Whit Merrifield signed a four-year contract extension with the KC Royals a year ago. In retrospect, and considering his value to the franchise, does he deserve more?
Whether the KC Royals should trade Whit Merrifield for a package of prospects is a tired topic. Indeed, the mountains of content and copy already written about the subject would fill the Royals’ equipment truck soon to depart Kauffman Stadium for Spring Training. So this is not another story about trading Merrifield.
Instead, it is a story posing an altogether different question: Does Whit Merrifield, recipient of a contract extension just a year ago, deserve more than the minimum $16.25 million he stands to make from the deal?
Some may view this as an odd question–after all, unless Merrifield is financially inept or reckless, his extension makes him a multi-millionaire and provides lifetime financial security, the pleasant rewards of a career spent with his nose to the baseball grindstone. But the contract, by which he stands to make even more than the base $16.25 million if he meets certain performance targets, must be viewed in the context in which it was made, a combination of performance, club precedent, a comparable contemporary, and baseball finances.
Merrifield signed his new deal in January 2019, with two-and-a-half big league seasons under his belt. Perhaps best known as a top utility man during his first three campaigns, Merrifield also made his mark offensively. His average progressed from .283 to .288, then to .304; his OPS+ rose similarly, from 91 to 106 to 120. He led the majors in hits with 192 in 2018; hit 19 home runs in ’17 and 12 in ’18; averaged over 32 doubles; and led the American League in stolen bases with 34 in ’17 and the majors with 45 in ’18.
Those numbers earned Merrifield his contract extension, one worth considerably more than the $569,500 he made in 2018. The deal paid him $1 million for 2019 and will pay $5 million in 2020, $6.75 million in ’21 and $2.75 million in ’22. There’s a $10.5 million option for ’23 with a $750,000 buyout.
The new contract kicked in with the 2019 season, a banner campaign for Merrifield during which he earned every bit of the $1 million due him: he played every game, led the majors in hits with 206 and at-bats, tied for the big league lead with 10 triples, hit .302 with an .811 OPS and 112 OPS+, and made the All-Star team.
That Merrifield deserves the contract’s average annual value of over $4 million is indisputable. He’s a top-performing valuable franchise mainstay and fan favorite. But does he actually deserve more–should the KC Royals sweeten his already sweet deal?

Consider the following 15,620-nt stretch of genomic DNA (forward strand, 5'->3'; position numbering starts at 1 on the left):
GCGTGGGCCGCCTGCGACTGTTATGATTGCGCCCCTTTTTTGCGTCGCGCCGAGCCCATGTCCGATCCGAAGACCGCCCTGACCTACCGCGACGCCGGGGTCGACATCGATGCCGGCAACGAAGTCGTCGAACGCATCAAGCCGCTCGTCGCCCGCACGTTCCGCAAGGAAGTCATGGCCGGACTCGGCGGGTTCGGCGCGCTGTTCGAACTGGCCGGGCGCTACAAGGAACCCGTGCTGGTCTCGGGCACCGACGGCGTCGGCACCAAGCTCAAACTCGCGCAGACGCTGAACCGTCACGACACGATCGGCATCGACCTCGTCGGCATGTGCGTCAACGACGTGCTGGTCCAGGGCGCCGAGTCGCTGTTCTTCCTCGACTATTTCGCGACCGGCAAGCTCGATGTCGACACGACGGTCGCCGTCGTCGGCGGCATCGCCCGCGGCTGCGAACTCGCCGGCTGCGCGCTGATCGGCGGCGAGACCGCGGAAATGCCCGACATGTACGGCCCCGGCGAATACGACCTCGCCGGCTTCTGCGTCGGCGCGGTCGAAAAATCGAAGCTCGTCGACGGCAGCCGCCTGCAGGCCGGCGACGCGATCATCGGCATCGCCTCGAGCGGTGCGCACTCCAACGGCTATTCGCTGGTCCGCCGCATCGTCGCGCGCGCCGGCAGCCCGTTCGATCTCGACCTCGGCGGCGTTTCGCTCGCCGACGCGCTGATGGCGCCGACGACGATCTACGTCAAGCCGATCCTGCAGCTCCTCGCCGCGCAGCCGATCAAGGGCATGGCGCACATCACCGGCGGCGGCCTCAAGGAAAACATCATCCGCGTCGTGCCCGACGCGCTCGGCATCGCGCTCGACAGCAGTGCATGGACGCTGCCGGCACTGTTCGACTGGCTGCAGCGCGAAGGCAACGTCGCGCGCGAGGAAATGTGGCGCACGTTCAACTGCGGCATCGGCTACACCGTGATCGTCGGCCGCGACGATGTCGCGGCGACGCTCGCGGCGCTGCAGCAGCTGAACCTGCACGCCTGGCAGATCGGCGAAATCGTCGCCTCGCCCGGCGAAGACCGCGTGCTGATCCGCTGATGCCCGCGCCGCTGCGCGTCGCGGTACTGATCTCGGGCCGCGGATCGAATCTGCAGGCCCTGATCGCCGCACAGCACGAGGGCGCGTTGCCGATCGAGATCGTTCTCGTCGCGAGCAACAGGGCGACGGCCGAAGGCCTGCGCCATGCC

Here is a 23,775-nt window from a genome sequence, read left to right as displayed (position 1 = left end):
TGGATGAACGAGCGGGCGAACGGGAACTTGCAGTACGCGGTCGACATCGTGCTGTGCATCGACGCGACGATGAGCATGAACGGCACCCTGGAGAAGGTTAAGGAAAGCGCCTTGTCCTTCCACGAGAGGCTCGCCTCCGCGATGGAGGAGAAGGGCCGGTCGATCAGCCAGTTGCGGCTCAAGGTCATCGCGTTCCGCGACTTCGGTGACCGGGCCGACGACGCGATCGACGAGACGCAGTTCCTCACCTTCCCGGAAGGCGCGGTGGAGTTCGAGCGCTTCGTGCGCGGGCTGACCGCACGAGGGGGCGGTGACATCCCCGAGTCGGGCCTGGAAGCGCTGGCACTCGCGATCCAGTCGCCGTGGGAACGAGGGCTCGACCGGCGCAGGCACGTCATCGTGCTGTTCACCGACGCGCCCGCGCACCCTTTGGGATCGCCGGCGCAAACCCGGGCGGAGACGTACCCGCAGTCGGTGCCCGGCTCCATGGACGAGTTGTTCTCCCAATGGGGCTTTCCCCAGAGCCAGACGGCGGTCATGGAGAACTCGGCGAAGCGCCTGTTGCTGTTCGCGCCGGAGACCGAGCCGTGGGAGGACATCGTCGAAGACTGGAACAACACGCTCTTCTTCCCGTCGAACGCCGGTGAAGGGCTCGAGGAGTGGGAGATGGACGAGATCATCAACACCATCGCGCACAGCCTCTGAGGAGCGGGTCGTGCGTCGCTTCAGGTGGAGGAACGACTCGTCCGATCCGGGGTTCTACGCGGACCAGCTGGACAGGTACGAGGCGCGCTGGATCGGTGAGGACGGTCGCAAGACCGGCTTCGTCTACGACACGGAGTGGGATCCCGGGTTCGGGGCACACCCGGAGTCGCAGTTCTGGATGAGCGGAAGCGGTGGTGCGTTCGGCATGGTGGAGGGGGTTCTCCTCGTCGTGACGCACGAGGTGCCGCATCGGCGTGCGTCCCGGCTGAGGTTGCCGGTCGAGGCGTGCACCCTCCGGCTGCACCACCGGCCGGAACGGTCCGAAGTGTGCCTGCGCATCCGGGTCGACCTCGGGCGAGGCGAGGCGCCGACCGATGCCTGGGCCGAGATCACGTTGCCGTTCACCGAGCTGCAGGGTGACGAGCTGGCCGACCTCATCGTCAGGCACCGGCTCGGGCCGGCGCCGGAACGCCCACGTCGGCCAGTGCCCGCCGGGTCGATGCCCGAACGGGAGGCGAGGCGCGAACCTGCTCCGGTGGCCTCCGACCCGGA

Some may say the financial certainty and security $16.25 million brings is enough–after all, the deal saves Merrifield from the anxious times of arbitration and free agency and makes him rich. But contract extensions are two-way streets–baseball is a business and clubs don’t do one-sided deals…at least not to their own detriment. The KC Royals achieved their own levels of certainty and security at a cost likely less than Merrifield’s true value.
Others may say giving Merrifield more money would be foolish because he’s getting older. While he’s not 21, he just turned 31, not an elderly age even for baseball players who play far more games per season than any other professional athlete, and his health and fitness regimen is legend. Of course, Alex Gordon was also 31 when he signed his four-year deal and had (and still has) a remarkable workout regimen, but he didn’t measure up to the money. But there is perhaps a better comparable for Merrifield–Ben Zobrist.
Unlike Gordon, but like Merrifield, Zobrist is a jack-of-all-trades who can play virtually anywhere on the diamond and suffers well the physical wear and tear exacted by doing so. Zobrist signed a multi-year deal at age 30 after making less than $500,000 the prior season–Tampa Bay gave him $18 million for three years beginning in 2011 and for the next three seasons he averaged over 17 home runs, over 78 RBIs, and almost 15 stolen bases, with batting averages of .269, .270 and .275,and OPS+ ratings of 131, 137 and 112. Good players can still play in their 30’s.